Third, while the proponents of these policies may like to think they are implementing them for us or even with us, the reality is that they have been done to us. All of these changes have been implemented despite widespread and passionate opposition from the affected communities. Time and time again, the extraordinary wealth and power behind these policies have been used to override the will of our communities; to bully our communities into accepting these changes. Why our communities? Largely because it was perceived that we lacked the political power to withstand such bullying, and that there would be limited public outcry over such dramatic changes within low-income communities of color.

Fourth, the policies being implemented have unquestionably been racially discriminatory. That is not to say that the individu­als responsible are “racists” who are deliberately closing schools in our communities and expanding the use of charter schools because they want to harm our children. What it does mean is that within the set of political, economic, and social forces that are producing these changes, there are strong tendencies to treat our communities differently than other communities would be treated.

Racism, in this form, has consistently and repeatedly manifested itself by the “reformers” being:
  • Less concerned about the harm caused by school closures to the people in our communities;
  • More willing to destabilize the democratic institutions in our communities;
  • More concerned about cost savings than the educational and developmental needs of students with respect to the schools in our communities;
  • More willing to subject our children and youth to unprov­en education policies;
  • Less willing to accept that our communities know what is best for our children;
  • Less concerned with providing experienced teachers, small class sizes, and well-rounded curricula to our children and youth;
  • More willing to subject our children and youth to standardized-test-driven curricula;
  • Less concerned about the massive number of students being pushed out of school within our communities because of school closures and charter school expansion; and
  • More willing to implement a privatized education system – that is not designed to educate every one of our children and youth – in our communities.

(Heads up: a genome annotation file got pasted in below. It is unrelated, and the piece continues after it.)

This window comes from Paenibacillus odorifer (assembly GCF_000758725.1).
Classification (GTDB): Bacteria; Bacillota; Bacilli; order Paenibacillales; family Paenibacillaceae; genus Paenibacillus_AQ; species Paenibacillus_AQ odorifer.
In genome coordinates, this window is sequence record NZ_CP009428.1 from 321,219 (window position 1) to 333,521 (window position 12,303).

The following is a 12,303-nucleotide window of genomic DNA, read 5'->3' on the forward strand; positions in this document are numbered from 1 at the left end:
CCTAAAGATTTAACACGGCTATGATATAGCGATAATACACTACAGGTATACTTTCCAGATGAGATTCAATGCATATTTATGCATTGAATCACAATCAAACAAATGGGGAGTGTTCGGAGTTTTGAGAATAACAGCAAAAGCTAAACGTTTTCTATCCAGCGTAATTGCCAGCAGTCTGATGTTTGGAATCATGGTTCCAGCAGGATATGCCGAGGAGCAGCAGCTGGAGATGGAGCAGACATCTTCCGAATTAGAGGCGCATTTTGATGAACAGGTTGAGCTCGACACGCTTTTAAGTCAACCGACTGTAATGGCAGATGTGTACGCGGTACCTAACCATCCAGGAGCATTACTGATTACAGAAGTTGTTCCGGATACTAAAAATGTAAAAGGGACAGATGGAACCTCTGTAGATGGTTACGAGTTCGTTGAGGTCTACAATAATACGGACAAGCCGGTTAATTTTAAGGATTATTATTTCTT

There is simply no way our communities would be losing our public school systems were it not for the pervasiveness of these biases. It is only possible because of how policymakers and the broader public view our communities. As a result, we face a legitimate crisis in our Nation’s communities of color, as the institutions that have long served as sanctuaries, as lifelines, and as our escape route from the oppressive conditions we face, are being taken from us as part of the “civil rights movement of our time”…

The Hypocrisy of the Reformers’ “Movement”

To be clear, we are the first to admit that there is an urgent need to improve educational quality in our communities, and others like ours around the country. Indeed, nobody has a bet­ter understanding of school failure than we do. And nobody is more invested in improving our schools than we are.

But when the so-called “reformers” use our “failing schools” as justification for closing them, or privatizing them, they claim that the primary failings exist within those schools. They act as if there were no underlying cause for the often-unsound educational practices, or frequently uneven teaching capacity, that exist within our schools. They confuse these symptoms of the problem with the problem itself, which is that our public schools have been persistently under-resourced, under-supported, and undermined for decades, including by many of the same people that now purport to “fix” them. The harsh reality is that the equitable education of our children has never been a priority for education policymakers. Thus, our school budgets have been slashed, our teaching and support staffs have been depleted, our class sizes have been increased, and our schools have been continually slandered in the media. Not surprisingly, our best educators leave for jobs where they are valued and supported. And the families with means also seek out better options, whether by leaving the district, going to a private school, or trying one of the brand-new charter schools that are being given preferential treatment in policy, glowing media coverage, and the resources that had formerly been in our public schools.